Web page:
|'the 'hero', it is suggested, is going to be Eric Stoltz, now only famous for the amount of times he has found himself the subject of 'where are they now?'-style magazine features'|
Anaconda is a throwback to 1960s creature features, was directed by the man who manoeuvred Tom Berenger through Sniper and holds a distinctly wobbly 4.3/10 rating on IMDb, yet, somehow, it has become the schlocky Animal Horror that it is OK to like. A large part of that is perhaps down to the fact that, somehow, despite all of the odds and the problems with it, it really isn't that bad a film.
The start is, admittedly, a bit wibbly. A scrolling title bar tells dubiously of 'man-eating snakes'. Danny Trejo shows up, promisingly, and then jumps ship pretty damn quickly. The 'hero', it is suggested, is going to be Eric Stoltz, now only famous for the amount of times he has found himself the subject of 'where are they now?'-style magazine features.
Pretty soon though, the film goes through a change in fortunes. The Christian symbolism which started ill-advisedly with Trejo, is dropped. Jon Voight appears attempting an approximation of several accents. Jennifer Lopez and Ice Cube become the film's Riggs and Murtaugh. Somehow, from somewhere, completely not inkeeping with his character, Jonathan Hyde becomes the comic relief.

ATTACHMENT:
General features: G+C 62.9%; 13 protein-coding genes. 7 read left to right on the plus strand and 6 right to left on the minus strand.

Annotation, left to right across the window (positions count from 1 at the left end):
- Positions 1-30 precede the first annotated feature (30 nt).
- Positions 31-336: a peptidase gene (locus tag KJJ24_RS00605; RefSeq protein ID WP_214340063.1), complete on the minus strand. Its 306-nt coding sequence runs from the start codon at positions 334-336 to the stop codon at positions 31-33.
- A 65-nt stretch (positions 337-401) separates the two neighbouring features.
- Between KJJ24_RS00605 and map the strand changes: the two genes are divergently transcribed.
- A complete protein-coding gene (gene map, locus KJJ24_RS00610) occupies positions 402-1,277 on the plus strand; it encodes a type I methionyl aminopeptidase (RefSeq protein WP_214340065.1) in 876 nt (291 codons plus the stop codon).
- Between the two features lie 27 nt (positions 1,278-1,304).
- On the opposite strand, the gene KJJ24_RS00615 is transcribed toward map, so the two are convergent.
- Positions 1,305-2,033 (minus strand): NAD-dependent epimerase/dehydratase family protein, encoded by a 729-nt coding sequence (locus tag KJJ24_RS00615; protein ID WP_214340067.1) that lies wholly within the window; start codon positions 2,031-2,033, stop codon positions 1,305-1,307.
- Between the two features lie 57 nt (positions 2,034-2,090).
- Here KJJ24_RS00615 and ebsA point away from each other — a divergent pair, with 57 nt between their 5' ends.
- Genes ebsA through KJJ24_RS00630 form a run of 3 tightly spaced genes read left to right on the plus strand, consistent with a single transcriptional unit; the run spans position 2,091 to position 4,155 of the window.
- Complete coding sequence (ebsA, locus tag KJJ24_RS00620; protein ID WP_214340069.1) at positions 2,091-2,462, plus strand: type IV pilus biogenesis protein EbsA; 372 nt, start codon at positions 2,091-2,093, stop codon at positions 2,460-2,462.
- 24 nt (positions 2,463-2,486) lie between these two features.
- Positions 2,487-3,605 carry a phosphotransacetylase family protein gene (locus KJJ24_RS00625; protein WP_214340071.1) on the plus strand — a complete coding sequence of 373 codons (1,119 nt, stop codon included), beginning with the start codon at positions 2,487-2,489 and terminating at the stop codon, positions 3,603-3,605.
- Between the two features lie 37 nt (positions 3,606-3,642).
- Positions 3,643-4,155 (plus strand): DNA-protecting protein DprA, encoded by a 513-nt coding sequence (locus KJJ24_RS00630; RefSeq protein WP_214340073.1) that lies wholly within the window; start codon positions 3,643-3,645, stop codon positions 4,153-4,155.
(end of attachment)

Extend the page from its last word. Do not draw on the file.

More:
It makes what threatened to be a drab conflict between Stoltz and Voight's 'experts' something much more fun, as the out-of-their-depth crew battle mutiny and large slithery things with far too much intelligence than they should have. Voight is at his slimy best and Ice Cube and Lopez perform at least adequately. The snakes, meanwhile, actually look good in animatronic form but rather disintegrate when director Luis Llosa has to rely on cheap 1997 CGI. Still, there are worse creature features than this, with worse CGI, being churned out now (I'm looking at you Mega Piranha). Those after that sort of thing could do a lot worse than return to this, if only to play 'guess the accent' with Mr Voight.
Anaconda was showing on Sky Movies.
'Anaconda is a B-movie. It’s not a homage to a B-movie, or a love letter to that type of film. It’s not a nostalgic throwback, or an attempt to capture some of the elements of those old cheesy productions. It actually is a B-movie.' - The M0vie Blog